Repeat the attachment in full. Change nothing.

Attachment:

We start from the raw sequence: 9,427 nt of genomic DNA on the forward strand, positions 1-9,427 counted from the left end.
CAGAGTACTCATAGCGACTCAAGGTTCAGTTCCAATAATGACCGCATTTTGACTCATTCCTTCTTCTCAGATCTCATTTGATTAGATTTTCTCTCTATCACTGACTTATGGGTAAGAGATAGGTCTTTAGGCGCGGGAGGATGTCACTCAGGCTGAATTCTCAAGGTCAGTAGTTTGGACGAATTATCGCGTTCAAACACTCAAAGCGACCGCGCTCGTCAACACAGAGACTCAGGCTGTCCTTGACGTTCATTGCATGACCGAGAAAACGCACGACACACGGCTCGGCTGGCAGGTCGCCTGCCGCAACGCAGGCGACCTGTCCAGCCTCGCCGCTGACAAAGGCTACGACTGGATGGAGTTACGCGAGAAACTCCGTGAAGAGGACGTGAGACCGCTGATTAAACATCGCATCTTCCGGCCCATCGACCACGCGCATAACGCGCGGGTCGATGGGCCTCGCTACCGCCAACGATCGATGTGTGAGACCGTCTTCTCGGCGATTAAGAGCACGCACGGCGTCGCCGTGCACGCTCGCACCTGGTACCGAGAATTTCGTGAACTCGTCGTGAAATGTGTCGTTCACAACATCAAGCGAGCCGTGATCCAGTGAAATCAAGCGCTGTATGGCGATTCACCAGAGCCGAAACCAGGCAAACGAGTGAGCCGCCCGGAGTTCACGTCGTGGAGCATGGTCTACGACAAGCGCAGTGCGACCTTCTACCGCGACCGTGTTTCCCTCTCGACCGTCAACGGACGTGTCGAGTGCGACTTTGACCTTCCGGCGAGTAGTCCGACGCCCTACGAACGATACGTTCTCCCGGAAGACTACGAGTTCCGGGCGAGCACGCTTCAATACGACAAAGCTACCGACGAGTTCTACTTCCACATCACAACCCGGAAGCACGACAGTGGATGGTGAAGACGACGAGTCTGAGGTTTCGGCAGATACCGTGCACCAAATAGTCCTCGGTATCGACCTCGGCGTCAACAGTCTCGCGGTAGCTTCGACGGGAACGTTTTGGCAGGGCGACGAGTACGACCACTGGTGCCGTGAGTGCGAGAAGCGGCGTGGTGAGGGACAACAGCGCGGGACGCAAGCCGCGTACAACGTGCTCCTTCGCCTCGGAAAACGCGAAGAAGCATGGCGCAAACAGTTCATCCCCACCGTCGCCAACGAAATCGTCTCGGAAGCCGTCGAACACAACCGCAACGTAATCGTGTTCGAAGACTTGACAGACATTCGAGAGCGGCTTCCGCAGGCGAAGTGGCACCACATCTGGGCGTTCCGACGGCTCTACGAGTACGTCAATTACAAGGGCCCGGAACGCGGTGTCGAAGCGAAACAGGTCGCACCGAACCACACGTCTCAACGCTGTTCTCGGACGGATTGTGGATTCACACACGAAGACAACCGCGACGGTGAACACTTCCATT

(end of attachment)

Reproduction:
We start from the raw sequence: 9,427 nt of genomic DNA on the forward strand, positions 1-9,427 counted from the left end.
CAGAGTACTCATAGCGACTCAAGGTTCAGTTCCAATAATGACCGCATTTTGACTCATTCCTTCTTCTCAGATCTCATTTGATTAGATTTTCTCTCTATCACTGACTTATGGGTAAGAGATAGGTCTTTAGGCGCGGGAGGATGTCACTCAGGCTGAATTCTCAAGGTCAGTAGTTTGGACGAATTATCGCGTTCAAACACTCAAAGCGACCGCGCTCGTCAACACAGAGACTCAGGCTGTCCTTGACGTTCATTGCATGACCGAGAAAACGCACGACACACGGCTCGGCTGGCAGGTCGCCTGCCGCAACGCAGGCGACCTGTCCAGCCTCGCCGCTGACAAAGGCTACGACTGGATGGAGTTACGCGAGAAACTCCGTGAAGAGGACGTGAGACCGCTGATTAAACATCGCATCTTCCGGCCCATCGACCACGCGCATAACGCGCGGGTCGATGGGCCTCGCTACCGCCAACGATCGATGTGTGAGACCGTCTTCTCGGCGATTAAGAGCACGCACGGCGTCGCCGTGCACGCTCGCACCTGGTACCGAGAATTTCGTGAACTCGTCGTGAAATGTGTCGTTCACAACATCAAGCGAGCCGTGATCCAGTGAAATCAAGCGCTGTATGGCGATTCACCAGAGCCGAAACCAGGCAAACGAGTGAGCCGCCCGGAGTTCACGTCGTGGAGCATGGTCTACGACAAGCGCAGTGCGACCTTCTACCGCGACCGTGTTTCCCTCTCGACCGTCAACGGACGTGTCGAGTGCGACTTTGACCTTCCGGCGAGTAGTCCGACGCCCTACGAACGATACGTTCTCCCGGAAGACTACGAGTTCCGGGCGAGCACGCTTCAATACGACAAAGCTACCGACGAGTTCTACTTCCACATCACAACCCGGAAGCACGACAGTGGATGGTGAAGACGACGAGTCTGAGGTTTCGGCAGATACCGTGCACCAAATAGTCCTCGGTATCGACCTCGGCGTCAACAGTCTCGCGGTAGCTTCGACGGGAACGTTTTGGCAGGGCGACGAGTACGACCACTGGTGCCGTGAGTGCGAGAAGCGGCGTGGTGAGGGACAACAGCGCGGGACGCAAGCCGCGTACAACGTGCTCCTTCGCCTCGGAAAACGCGAAGAAGCATGGCGCAAACAGTTCATCCCCACCGTCGCCAACGAAATCGTCTCGGAAGCCGTCGAACACAACCGCAACGTAATCGTGTTCGAAGACTTGACAGACATTCGAGAGCGGCTTCCGCAGGCGAAGTGGCACCACATCTGGGCGTTCCGACGGCTCTACGAGTACGTCAATTACAAGGGCCCGGAACGCGGTGTCGAAGCGAAACAGGTCGCACCGAACCACACGTCTCAACGCTGTTCTCGGACGGATTGTGGATTCACACACGAAGACAACCGCGACGGTGAACACTTCCATT